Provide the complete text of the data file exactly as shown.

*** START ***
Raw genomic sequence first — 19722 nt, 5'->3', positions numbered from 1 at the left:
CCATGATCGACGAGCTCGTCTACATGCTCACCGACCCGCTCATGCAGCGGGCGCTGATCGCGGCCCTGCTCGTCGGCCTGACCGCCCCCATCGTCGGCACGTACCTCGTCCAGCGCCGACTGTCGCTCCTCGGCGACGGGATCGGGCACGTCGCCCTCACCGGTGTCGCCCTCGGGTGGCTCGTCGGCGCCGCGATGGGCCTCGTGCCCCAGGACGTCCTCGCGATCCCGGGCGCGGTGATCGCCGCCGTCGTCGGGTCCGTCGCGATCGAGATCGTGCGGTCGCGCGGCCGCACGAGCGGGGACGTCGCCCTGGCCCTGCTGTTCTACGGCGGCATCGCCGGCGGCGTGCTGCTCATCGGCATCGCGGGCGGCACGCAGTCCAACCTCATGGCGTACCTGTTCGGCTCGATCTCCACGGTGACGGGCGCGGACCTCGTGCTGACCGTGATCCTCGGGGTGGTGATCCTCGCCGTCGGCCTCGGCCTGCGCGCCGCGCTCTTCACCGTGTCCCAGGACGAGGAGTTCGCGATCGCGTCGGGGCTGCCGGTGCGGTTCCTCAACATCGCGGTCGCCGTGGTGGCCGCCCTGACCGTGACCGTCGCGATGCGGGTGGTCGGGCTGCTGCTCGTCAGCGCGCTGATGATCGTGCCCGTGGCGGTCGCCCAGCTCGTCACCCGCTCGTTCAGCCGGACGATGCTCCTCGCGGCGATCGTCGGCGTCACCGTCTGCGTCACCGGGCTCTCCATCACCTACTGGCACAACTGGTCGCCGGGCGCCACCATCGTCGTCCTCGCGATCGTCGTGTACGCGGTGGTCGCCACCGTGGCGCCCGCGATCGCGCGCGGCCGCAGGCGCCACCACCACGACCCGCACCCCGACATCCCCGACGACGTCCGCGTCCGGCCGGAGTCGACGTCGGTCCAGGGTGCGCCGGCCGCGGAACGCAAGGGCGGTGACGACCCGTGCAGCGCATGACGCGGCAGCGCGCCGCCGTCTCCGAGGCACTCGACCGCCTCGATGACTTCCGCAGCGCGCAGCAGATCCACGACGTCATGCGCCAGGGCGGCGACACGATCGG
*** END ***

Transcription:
Raw genomic sequence first — 19722 nt, 5'->3', positions numbered from 1 at the left:
CCATGATCGACGAGCTCGTCTACATGCTCACCGACCCGCTCATGCAGCGGGCGCTGATCGCGGCCCTGCTCGTCGGCCTGACCGCCCCCATCGTCGGCACGTACCTCGTCCAGCGCCGACTGTCGCTCCTCGGCGACGGGATCGGGCACGTCGCCCTCACCGGTGTCGCCCTCGGGTGGCTCGTCGGCGCCGCGATGGGCCTCGTGCCCCAGGACGTCCTCGCGATCCCGGGCGCGGTGATCGCCGCCGTCGTCGGGTCCGTCGCGATCGAGATCGTGCGGTCGCGCGGCCGCACGAGCGGGGACGTCGCCCTGGCCCTGCTGTTCTACGGCGGCATCGCCGGCGGCGTGCTGCTCATCGGCATCGCGGGCGGCACGCAGTCCAACCTCATGGCGTACCTGTTCGGCTCGATCTCCACGGTGACGGGCGCGGACCTCGTGCTGACCGTGATCCTCGGGGTGGTGATCCTCGCCGTCGGCCTCGGCCTGCGCGCCGCGCTCTTCACCGTGTCCCAGGACGAGGAGTTCGCGATCGCGTCGGGGCTGCCGGTGCGGTTCCTCAACATCGCGGTCGCCGTGGTGGCCGCCCTGACCGTGACCGTCGCGATGCGGGTGGTCGGGCTGCTGCTCGTCAGCGCGCTGATGATCGTGCCCGTGGCGGTCGCCCAGCTCGTCACCCGCTCGTTCAGCCGGACGATGCTCCTCGCGGCGATCGTCGGCGTCACCGTCTGCGTCACCGGGCTCTCCATCACCTACTGGCACAACTGGTCGCCGGGCGCCACCATCGTCGTCCTCGCGATCGTCGTGTACGCGGTGGTCGCCACCGTGGCGCCCGCGATCGCGCGCGGCCGCAGGCGCCACCACCACGACCCGCACCCCGACATCCCCGACGACGTCCGCGTCCGGCCGGAGTCGACGTCGGTCCAGGGTGCGCCGGCCGCGGAACGCAAGGGCGGTGACGACCCGTGCAGCGCATGACGCGGCAGCGCGCCGCCGTCTCCGAGGCACTCGACCGCCTCGATGACTTCCGCAGCGCGCAGCAGATCCACGACGTCATGCGCCAGGGCGGCGACACGATCGG